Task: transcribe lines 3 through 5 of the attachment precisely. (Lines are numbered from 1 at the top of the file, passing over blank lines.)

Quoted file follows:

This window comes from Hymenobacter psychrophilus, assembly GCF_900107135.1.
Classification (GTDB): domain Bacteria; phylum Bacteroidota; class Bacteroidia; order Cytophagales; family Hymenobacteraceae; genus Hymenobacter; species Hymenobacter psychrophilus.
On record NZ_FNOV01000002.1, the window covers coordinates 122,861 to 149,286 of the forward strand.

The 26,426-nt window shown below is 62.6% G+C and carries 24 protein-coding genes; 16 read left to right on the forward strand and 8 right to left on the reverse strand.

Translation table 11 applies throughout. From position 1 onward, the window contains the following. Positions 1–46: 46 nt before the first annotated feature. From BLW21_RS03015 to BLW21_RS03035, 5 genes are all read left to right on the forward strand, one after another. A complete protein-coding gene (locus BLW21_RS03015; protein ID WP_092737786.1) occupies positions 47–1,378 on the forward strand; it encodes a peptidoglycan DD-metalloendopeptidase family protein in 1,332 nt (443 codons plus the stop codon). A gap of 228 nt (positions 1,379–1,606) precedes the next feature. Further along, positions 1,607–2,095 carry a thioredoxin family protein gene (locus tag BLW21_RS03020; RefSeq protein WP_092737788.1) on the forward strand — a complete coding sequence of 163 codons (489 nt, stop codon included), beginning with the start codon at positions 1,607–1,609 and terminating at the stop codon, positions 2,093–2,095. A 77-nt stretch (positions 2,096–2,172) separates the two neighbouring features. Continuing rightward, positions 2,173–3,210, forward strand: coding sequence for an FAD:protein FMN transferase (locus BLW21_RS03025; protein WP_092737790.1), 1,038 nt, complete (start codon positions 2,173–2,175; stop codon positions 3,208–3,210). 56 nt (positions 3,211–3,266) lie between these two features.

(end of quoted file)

On record NZ_FNOV01000002.1, the window covers coordinates 122,861 to 149,286 of the forward strand.

The 26,426-nt window shown below is 62.6% G+C and carries 24 protein-coding genes; 16 read left to right on the forward strand and 8 right to left on the reverse strand.

Translation table 11 applies throughout. From position 1 onward, the window contains the following. Positions 1–46: 46 nt before the first annotated feature. From BLW21_RS03015 to BLW21_RS03035, 5 genes are all read left to right on the forward strand, one after another. A complete protein-coding gene (locus BLW21_RS03015; protein ID WP_092737786.1) occupies positions 47–1,378 on the forward strand; it encodes a peptidoglycan DD-metalloendopeptidase family protein in 1,332 nt (443 codons plus the stop codon). A gap of 228 nt (positions 1,379–1,606) precedes the next feature. Further along, positions 1,607–2,095 carry a thioredoxin family protein gene (locus tag BLW21_RS03020; RefSeq protein WP_092737788.1) on the forward strand — a complete coding sequence of 163 codons (489 nt, stop codon included), beginning with the start codon at positions 1,607–1,609 and terminating at the stop codon, positions 2,093–2,095. A 77-nt stretch (positions 2,096–2,172) separates the two neighbouring features. Continuing rightward, positions 2,173–3,210, forward strand: coding sequence for an FAD:protein FMN transferase (locus BLW21_RS03025; protein WP_092737790.1), 1,038 nt, complete (start codon positions 2,173–2,175; stop codon positions 3,208–3,210). 56 nt (positions 3,211–3,266) lie between these two features.